Small Business Saturday UK falls on 3rd December. It’s a grassroots, non-commercial campaign to highlight small business success and encourage consumers to shop local and support small businesses in their communities.
The UK’s 5.6 million small businesses represent 99% of UK businesses, employ over 12 million people, and are responsible for £1.6 trillion in turnover. Needless to say, they make an invaluable contribution to communities.
To support small businesses, we’ve pulled together our twenty top tips for building a website that is informative, credible, and discoverable.
But first, why is a website so important?
As a website design agency, we are obviously going to believe in the power of a website! So let’s take a look at some of the facts…
- Credibility: 84% of today’s consumers think a website makes your business look more credible than companies who only have social media profiles.
- Information: 81% of customers research things online before they buy them.
- Findability: Customers use search engines to find products and services. Whilst social media profiles do index on Google, websites give you far more tools for Search Engine Optimisation (SEO).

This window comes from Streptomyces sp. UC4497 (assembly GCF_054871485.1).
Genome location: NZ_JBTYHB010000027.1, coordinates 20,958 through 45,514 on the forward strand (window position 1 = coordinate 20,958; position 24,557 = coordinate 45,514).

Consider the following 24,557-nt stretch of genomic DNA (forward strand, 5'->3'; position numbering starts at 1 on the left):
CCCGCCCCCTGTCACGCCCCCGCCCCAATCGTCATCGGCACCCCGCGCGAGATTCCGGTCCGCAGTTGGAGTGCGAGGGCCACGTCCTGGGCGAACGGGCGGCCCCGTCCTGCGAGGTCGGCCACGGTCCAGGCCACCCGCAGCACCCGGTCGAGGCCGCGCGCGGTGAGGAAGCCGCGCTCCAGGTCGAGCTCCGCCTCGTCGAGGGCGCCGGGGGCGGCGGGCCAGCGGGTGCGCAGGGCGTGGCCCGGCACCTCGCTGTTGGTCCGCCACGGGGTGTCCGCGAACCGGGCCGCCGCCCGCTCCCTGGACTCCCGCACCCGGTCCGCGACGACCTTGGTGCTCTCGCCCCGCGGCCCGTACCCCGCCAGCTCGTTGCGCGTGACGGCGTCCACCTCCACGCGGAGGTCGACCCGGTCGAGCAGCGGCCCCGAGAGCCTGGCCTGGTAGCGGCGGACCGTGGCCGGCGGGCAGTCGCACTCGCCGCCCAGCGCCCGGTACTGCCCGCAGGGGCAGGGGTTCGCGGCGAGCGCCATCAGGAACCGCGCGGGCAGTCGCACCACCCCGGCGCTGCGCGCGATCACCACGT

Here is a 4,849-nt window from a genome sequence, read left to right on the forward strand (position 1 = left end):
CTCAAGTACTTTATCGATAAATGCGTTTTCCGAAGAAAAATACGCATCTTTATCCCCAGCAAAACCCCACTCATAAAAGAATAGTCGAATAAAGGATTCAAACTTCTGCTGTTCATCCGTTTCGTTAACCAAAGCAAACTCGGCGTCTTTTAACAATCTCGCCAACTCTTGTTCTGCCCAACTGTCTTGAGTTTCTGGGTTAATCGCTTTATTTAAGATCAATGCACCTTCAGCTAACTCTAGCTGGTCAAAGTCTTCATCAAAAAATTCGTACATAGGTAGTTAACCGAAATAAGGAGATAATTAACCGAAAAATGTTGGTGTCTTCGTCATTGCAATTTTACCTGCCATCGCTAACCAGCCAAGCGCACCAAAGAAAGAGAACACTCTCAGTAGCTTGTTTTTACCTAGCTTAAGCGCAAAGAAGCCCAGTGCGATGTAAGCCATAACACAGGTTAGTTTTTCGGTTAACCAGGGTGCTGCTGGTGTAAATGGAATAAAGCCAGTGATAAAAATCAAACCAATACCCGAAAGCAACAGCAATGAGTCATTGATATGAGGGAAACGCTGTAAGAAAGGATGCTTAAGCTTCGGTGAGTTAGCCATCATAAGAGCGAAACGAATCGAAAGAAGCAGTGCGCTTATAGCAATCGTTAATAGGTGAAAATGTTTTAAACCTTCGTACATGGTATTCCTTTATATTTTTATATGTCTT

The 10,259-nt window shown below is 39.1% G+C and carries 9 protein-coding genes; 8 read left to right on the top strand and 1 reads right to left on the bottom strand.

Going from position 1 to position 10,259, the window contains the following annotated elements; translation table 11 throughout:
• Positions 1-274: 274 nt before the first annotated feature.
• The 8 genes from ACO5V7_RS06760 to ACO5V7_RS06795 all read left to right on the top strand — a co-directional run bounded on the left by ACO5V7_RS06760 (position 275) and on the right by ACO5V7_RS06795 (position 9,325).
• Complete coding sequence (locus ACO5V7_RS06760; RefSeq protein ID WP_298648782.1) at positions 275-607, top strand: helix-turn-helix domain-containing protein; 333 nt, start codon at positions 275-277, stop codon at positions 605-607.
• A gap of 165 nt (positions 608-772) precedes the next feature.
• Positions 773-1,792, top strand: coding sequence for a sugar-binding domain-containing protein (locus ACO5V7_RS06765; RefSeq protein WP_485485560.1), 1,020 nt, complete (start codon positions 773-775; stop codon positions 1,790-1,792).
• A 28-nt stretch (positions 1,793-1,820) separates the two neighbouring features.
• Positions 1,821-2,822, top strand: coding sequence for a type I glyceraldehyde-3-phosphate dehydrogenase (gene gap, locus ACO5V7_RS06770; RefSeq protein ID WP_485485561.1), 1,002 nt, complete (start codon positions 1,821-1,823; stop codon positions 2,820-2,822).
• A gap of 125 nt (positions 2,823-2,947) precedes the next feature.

Let’s dive into the tips…
Take a look at your competitors and leaders in your industry. Look at their website layout, the language they use, and the things they’re asking visitors to do. Whilst you’re not looking to copy another business, you do want your visitors to feel comfortable using your site, so it’s important to make sure the journey through your site feels comfortable. Aim to create a site that is unique and reflects your brand.
Your domain (e.g. propeller.co.uk) needs to be memorable, easy to say, and easy to spell to help customers find you.
At a website design agency, strategy is key. Before you get started on the design and copywriting, hatch a plan. Think about:
- Who your target audience is
- What your website goals are
- What functionality your website needs to have
- What information you need to tell your visitors
- How you will measure success
When making decisions on layout, hierarchy, copy, and design, always refer back to this strategy.
Think about all the content you need on your website and then group it into themes.
Start with a homepage, and then stem your top-level pages from there. For example ‘Products/ Services’, ‘About us’, ‘Blog’, ‘Contact us’.
The key here is to make it as easy as possible for visitors to find what they are looking for.
When designing the hierarchy of each individual page, place important information and your key call to action above the fold (that’s the part of the page you can see without having to scroll down).
Whilst your top-level product or service page might contain a summary of all of your offerings, also create new pages for each individual product or service.
Not only does this give your customer more information (a more in-depth description, specifications, more imagery, reviews), it also creates internal linking opportunities, which is great for SEO.